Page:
• Prize will go to scientists who can solve the challenge of creating an implantable device that can read and write the body’s electrical language
• GSK Bioelectronics R&D unit also launches first wave of 15 exploratory research projects agreed with academics around the world
GSK is announcing recently a $1M dollar prize for innovation in the emerging area of bioelectronics research. The prize will be awarded to the scientists who are first able to solve the challenge of creating a miniaturised, fully implantable device that can read, write and block the body’s electrical signals to treat disease. It is hoped that finding a solution to this challenge will open and accelerate significant avenues of research in this field.
The scientific challenge was developed and agreed by a group of approximately 150 leading scientists from around the world, brought together by GSK’S Bioelectronics R&D unit at a summit this week in New York. Collectively, summit attendees agreed that if they create an implantable wireless device that can record, stimulate and block neural signals to a single organ, it will be a critical factor enabling the onward development of bioelectronic medicines as a future therapeutic reality.
GSK’s Bioelectronics R&D unit is pursuing a relatively new scientific field that could one day result in a new class of medicines that would not be pills or injections but miniaturised, implantable devices. GSK believes that these devices could be programmed to read and correct the electrical signals that pass along the nerves of the body, including irregular or altered impulses that can occur in association with a broad range of diseases. The hope is that through these devices, disorders as diverse as inflammatory bowel disease, arthritis, asthma, hypertension and diabetes could be treated.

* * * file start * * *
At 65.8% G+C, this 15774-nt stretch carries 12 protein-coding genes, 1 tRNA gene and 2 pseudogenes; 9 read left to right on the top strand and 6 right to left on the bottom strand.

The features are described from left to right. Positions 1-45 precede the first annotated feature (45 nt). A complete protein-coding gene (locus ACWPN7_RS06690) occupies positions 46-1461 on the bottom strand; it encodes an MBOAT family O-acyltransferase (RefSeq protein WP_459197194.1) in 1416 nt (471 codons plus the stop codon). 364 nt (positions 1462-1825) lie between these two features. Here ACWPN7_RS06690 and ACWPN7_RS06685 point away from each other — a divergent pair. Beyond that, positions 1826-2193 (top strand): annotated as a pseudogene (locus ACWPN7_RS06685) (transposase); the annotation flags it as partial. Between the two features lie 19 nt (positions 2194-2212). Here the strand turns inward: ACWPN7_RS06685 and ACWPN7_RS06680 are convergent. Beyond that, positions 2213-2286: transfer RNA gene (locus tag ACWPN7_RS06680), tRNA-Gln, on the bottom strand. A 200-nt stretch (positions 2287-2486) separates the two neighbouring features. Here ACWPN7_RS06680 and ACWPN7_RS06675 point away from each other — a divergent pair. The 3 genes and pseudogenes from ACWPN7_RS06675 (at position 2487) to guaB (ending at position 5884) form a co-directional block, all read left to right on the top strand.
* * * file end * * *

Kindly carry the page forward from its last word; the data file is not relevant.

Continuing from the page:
This week’s Bioelectronic Medicines Summit is one of a range of initiatives established by GSK in 2013 to stimulate research, recognizing that bioelectronics development will require the combined skills of world-leading engineers, biologists, neuroscientists and informatics experts.
A committee comprised of independent academic and GSK scientists will now agree the parameters by which the challenge will be met so that the award can be triggered. Those parameters will be published / posted online on 1 February on www.gsk.com/bioelectronics.
First wave of exploratory bioelectronics research collaborations signed
Earlier this year, GSK announced it was offering exploratory research project funding to academic groups working in the field of bioelectronics. Fifteen such projects have now been agreed with academics with six collaborations already signed in the US, The Netherlands and Portugal. The institutions signing contracts with GSK Bioelectronics R&D are:
Feinstein Institute, US: Rheumatoid arthritis and inflammation sensing (two projects)
University of Pennsylvania, US: Detection of disease signatures in neural signalling patterns
Duke University, US: Overactive bladder
Academic Medical Center, Amsterdam, The Netherlands: Inflammatory bowel disease
NOVA Medical School, NOVA University, Lisbon, Portugal: Type 2 diabetes
This programme intends to further expand in 2014.
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